Having a good CV or LinkedIn profile is no longer enough for accounting professionals if they want to find the best job. How they appear across their entire online presence is increasingly important.
Employers naturally want to find out everything they can about good candidates and sophisticated tools are becoming available to help them. This will create risks to candidates as well as opportunities.
According to a 2014 study by CareerBuilder.co.uk, over 50% of employers that had researched job applicants on social media had found something that caused them not to hire an applicant. This study shows that you need to be extremely careful with all online content that relates to you. Avoid inappropriate photos and controversial debates in comment pages and chat forums. If you do see anything inappropriate posted by someone else, ask them to take it down.
It is still a common problem, says Katrina Collier, Social Recruiting Specialist at The Searchologist, who advises companies on how to use social media for recruitment. ‘Even last week, I was talking to a senior person at a global firm and I found an inappropriate photo of her tagged on Facebook that she was not aware of,’ she says. ‘But it’s not about making certain things private. As companies are now using sophisticated tools - such as Google Chrome extension Crystal Knows - to connect the dots across social networks and the internet to create highly tailored searches quickly, you need to shape and monitor all public content very carefully.’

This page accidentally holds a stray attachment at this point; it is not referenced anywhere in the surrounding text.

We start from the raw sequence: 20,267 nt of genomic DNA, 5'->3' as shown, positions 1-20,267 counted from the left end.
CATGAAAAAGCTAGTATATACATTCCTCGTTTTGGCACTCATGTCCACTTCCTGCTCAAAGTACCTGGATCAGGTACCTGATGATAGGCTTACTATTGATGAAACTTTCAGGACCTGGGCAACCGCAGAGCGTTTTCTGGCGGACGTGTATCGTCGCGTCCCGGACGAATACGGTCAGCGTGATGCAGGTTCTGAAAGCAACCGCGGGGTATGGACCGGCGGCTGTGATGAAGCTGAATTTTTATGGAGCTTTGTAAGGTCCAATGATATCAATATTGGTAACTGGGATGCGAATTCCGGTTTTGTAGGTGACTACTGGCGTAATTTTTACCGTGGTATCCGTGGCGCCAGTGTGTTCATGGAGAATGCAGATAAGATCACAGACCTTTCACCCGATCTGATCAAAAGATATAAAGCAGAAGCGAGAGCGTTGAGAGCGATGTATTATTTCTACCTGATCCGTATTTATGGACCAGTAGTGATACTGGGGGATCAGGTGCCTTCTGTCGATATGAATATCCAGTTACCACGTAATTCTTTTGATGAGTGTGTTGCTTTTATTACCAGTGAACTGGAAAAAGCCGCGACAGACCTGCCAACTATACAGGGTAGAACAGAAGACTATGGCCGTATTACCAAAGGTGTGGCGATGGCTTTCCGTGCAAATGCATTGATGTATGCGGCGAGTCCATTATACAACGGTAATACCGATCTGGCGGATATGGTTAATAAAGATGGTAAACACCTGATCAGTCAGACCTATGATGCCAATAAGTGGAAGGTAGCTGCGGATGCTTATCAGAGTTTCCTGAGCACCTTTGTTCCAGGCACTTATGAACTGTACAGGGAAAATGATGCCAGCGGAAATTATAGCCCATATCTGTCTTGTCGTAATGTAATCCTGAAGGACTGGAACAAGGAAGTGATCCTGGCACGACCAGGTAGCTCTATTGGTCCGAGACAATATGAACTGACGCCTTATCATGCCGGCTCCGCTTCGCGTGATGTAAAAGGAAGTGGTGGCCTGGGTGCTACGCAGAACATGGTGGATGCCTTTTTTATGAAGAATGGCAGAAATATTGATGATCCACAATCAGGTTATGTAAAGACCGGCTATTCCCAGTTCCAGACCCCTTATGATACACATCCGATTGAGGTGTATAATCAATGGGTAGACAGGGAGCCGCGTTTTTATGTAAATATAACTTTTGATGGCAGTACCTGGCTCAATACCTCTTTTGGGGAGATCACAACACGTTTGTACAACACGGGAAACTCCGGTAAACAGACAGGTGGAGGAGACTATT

A third of employers in the Career Builder study had also found content online that made them more likely to hire a job seeker. This highlights the huge opportunity for finance professionals to enhance their internet presence in a way that attracts potential employers and helps them engage with you.
While optimising your LinkedIn profile should be your first step in this direction, other social media are increasing in importance. Nicola Shellard, Consultant at recruitment firm Morgan McKinley, says that in particular a good Twitter profile can be effective in job searches, as more and more companies are using it for recruitment.
David Bittiner, Director of The BD Consultancy, runs a CIMA Mastercourse on social media. He says: ‘Management accountants should have a Twitter feed as it is important for building your web presence and is another place to post your content - articles, blogs, research pieces, whatever you do.’